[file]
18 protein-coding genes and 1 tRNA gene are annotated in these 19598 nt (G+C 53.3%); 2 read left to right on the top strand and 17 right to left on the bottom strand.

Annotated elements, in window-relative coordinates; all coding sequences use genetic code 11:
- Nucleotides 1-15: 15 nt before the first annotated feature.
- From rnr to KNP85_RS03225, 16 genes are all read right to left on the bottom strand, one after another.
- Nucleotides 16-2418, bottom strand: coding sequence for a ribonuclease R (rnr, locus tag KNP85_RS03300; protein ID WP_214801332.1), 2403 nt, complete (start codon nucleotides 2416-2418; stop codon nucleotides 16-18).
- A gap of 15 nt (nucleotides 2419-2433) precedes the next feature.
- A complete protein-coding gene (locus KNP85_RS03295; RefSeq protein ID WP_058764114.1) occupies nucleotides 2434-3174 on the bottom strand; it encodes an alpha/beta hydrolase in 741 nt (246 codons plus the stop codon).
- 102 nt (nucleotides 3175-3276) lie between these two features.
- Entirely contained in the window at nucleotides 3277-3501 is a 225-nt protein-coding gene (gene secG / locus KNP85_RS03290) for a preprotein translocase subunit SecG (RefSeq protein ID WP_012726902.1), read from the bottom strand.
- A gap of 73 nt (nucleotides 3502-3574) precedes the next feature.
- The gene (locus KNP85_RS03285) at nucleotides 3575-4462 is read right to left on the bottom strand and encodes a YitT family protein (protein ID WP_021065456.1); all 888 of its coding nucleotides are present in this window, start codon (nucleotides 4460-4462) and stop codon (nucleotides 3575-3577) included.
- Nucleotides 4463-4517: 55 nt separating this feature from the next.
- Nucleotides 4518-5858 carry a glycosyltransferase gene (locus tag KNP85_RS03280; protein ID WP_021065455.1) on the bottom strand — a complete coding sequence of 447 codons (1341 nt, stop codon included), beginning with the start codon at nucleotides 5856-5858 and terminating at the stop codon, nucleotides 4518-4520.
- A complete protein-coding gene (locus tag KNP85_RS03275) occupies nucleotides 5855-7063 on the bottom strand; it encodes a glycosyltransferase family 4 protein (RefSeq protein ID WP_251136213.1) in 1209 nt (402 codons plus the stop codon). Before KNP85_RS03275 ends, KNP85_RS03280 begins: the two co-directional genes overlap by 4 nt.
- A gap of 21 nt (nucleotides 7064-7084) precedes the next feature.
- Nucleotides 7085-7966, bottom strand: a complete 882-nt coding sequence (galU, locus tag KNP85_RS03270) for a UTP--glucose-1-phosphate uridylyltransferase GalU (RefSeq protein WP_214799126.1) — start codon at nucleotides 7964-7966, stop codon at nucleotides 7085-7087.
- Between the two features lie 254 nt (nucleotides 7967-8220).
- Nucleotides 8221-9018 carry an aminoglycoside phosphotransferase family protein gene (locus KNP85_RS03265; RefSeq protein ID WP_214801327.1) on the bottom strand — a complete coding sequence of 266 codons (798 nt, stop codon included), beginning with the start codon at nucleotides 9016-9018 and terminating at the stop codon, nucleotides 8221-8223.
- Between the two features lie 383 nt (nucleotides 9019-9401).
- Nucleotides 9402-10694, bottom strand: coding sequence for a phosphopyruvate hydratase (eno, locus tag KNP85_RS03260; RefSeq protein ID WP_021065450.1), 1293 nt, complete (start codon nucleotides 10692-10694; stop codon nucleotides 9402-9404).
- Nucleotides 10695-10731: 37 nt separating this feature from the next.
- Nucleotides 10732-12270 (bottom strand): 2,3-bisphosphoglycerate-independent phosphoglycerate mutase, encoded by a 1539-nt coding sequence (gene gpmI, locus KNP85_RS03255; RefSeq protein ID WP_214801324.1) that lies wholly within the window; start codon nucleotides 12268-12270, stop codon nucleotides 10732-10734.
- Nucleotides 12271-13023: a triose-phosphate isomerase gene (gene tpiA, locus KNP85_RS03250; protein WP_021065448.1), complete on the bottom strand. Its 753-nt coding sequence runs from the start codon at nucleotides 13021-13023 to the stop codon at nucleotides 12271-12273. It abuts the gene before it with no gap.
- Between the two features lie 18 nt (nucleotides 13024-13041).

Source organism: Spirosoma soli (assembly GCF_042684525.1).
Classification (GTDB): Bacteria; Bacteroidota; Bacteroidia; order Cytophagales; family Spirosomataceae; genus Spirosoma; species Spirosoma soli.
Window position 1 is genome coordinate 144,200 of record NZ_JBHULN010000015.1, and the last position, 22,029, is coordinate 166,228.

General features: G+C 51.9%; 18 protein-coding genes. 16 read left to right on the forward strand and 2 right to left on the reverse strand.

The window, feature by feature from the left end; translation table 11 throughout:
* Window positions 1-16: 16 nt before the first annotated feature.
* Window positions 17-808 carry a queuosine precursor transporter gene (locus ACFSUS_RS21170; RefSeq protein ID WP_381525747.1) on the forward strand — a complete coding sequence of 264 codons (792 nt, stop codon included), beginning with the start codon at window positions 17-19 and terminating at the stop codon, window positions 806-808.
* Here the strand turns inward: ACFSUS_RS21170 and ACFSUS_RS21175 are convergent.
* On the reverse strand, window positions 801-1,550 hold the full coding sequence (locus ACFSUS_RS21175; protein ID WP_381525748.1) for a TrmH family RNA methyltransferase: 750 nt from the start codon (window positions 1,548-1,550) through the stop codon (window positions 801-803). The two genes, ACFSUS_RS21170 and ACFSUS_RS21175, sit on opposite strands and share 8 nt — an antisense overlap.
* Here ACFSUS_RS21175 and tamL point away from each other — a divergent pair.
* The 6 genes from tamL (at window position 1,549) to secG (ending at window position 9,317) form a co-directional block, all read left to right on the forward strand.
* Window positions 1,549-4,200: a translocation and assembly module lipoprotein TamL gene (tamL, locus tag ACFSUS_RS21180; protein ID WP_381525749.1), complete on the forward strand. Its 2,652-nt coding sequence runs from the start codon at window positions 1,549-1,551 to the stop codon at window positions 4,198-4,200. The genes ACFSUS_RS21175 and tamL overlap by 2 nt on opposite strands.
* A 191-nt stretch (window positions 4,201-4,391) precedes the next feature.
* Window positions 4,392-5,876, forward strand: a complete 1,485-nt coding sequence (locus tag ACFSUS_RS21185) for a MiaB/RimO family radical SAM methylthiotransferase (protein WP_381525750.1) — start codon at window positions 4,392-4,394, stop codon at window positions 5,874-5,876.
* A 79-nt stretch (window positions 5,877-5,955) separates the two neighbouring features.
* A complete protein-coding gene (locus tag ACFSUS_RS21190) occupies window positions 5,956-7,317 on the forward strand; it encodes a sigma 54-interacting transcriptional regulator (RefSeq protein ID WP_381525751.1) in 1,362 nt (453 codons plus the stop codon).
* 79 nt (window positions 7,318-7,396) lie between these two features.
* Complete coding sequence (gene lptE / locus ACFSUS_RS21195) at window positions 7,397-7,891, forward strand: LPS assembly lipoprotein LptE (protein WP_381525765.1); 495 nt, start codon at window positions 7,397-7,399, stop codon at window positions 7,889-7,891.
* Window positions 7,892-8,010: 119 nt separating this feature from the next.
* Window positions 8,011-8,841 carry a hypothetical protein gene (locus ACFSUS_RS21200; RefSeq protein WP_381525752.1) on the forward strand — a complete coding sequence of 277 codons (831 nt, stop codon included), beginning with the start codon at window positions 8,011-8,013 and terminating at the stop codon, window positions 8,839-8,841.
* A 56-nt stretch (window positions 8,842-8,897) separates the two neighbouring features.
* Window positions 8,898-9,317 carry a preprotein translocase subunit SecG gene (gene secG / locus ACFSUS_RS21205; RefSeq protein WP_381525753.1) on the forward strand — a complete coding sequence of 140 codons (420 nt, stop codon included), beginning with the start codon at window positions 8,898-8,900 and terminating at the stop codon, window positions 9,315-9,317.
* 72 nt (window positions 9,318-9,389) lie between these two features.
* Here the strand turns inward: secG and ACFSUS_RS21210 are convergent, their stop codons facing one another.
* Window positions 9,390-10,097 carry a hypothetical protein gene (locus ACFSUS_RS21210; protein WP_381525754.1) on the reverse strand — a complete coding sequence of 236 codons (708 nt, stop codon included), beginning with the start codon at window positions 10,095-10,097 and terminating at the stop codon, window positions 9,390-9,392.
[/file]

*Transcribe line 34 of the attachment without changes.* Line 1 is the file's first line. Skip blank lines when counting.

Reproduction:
* Here ACFSUS_RS21175 and tamL point away from each other — a divergent pair.